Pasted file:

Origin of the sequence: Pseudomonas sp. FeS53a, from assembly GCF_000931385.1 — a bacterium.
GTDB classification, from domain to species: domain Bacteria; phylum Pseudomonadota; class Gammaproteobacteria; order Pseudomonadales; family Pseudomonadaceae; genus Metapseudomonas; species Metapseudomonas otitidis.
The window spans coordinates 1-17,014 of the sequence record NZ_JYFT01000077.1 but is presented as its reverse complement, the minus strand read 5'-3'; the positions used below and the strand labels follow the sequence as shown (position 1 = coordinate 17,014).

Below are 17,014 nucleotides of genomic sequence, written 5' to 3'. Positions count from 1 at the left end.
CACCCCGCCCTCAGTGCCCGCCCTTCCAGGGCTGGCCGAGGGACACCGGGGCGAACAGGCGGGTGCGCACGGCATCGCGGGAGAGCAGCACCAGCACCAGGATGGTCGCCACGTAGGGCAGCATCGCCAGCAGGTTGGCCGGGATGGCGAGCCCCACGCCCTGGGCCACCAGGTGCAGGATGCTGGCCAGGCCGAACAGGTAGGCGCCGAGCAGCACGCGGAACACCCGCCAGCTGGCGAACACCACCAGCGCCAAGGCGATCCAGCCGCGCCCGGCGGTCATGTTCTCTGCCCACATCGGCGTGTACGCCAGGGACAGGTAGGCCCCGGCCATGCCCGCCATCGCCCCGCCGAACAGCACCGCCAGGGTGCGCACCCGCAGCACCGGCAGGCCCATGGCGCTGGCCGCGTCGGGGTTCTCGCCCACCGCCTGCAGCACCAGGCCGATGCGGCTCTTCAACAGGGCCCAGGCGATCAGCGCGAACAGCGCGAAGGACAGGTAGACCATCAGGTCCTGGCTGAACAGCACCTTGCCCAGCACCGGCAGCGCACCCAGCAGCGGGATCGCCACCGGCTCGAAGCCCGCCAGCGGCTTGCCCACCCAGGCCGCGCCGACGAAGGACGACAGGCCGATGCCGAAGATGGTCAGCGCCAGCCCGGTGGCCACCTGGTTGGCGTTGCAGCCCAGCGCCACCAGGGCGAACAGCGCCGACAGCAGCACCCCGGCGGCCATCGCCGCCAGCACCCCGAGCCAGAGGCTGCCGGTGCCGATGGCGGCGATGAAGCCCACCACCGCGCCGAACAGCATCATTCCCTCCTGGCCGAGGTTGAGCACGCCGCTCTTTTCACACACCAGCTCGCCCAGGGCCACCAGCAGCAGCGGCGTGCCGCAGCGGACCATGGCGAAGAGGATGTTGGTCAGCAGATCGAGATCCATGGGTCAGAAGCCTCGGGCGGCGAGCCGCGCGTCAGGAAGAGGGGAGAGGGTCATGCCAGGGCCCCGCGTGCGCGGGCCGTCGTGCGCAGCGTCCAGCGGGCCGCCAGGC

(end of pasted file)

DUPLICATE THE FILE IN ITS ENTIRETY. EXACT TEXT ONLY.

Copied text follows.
Origin of the sequence: Pseudomonas sp. FeS53a, from assembly GCF_000931385.1 — a bacterium.
GTDB classification, from domain to species: domain Bacteria; phylum Pseudomonadota; class Gammaproteobacteria; order Pseudomonadales; family Pseudomonadaceae; genus Metapseudomonas; species Metapseudomonas otitidis.
The window spans coordinates 1-17,014 of the sequence record NZ_JYFT01000077.1 but is presented as its reverse complement, the minus strand read 5'-3'; the positions used below and the strand labels follow the sequence as shown (position 1 = coordinate 17,014).

Below are 17,014 nucleotides of genomic sequence, written 5' to 3'. Positions count from 1 at the left end.
CACCCCGCCCTCAGTGCCCGCCCTTCCAGGGCTGGCCGAGGGACACCGGGGCGAACAGGCGGGTGCGCACGGCATCGCGGGAGAGCAGCACCAGCACCAGGATGGTCGCCACGTAGGGCAGCATCGCCAGCAGGTTGGCCGGGATGGCGAGCCCCACGCCCTGGGCCACCAGGTGCAGGATGCTGGCCAGGCCGAACAGGTAGGCGCCGAGCAGCACGCGGAACACCCGCCAGCTGGCGAACACCACCAGCGCCAAGGCGATCCAGCCGCGCCCGGCGGTCATGTTCTCTGCCCACATCGGCGTGTACGCCAGGGACAGGTAGGCCCCGGCCATGCCCGCCATCGCCCCGCCGAACAGCACCGCCAGGGTGCGCACCCGCAGCACCGGCAGGCCCATGGCGCTGGCCGCGTCGGGGTTCTCGCCCACCGCCTGCAGCACCAGGCCGATGCGGCTCTTCAACAGGGCCCAGGCGATCAGCGCGAACAGCGCGAAGGACAGGTAGACCATCAGGTCCTGGCTGAACAGCACCTTGCCCAGCACCGGCAGCGCACCCAGCAGCGGGATCGCCACCGGCTCGAAGCCCGCCAGCGGCTTGCCCACCCAGGCCGCGCCGACGAAGGACGACAGGCCGATGCCGAAGATGGTCAGCGCCAGCCCGGTGGCCACCTGGTTGGCGTTGCAGCCCAGCGCCACCAGGGCGAACAGCGCCGACAGCAGCACCCCGGCGGCCATCGCCGCCAGCACCCCGAGCCAGAGGCTGCCGGTGCCGATGGCGGCGATGAAGCCCACCACCGCGCCGAACAGCATCATTCCCTCCTGGCCGAGGTTGAGCACGCCGCTCTTTTCACACACCAGCTCGCCCAGGGCCACCAGCAGCAGCGGCGTGCCGCAGCGGACCATGGCGAAGAGGATGTTGGTCAGCAGATCGAGATCCATGGGTCAGAAGCCTCGGGCGGCGAGCCGCGCGTCAGGAAGAGGGGAGAGGGTCATGCCAGGGCCCCGCGTGCGCGGGCCGTCGTGCGCAGCGTCCAGCGGGCCGCCAGGC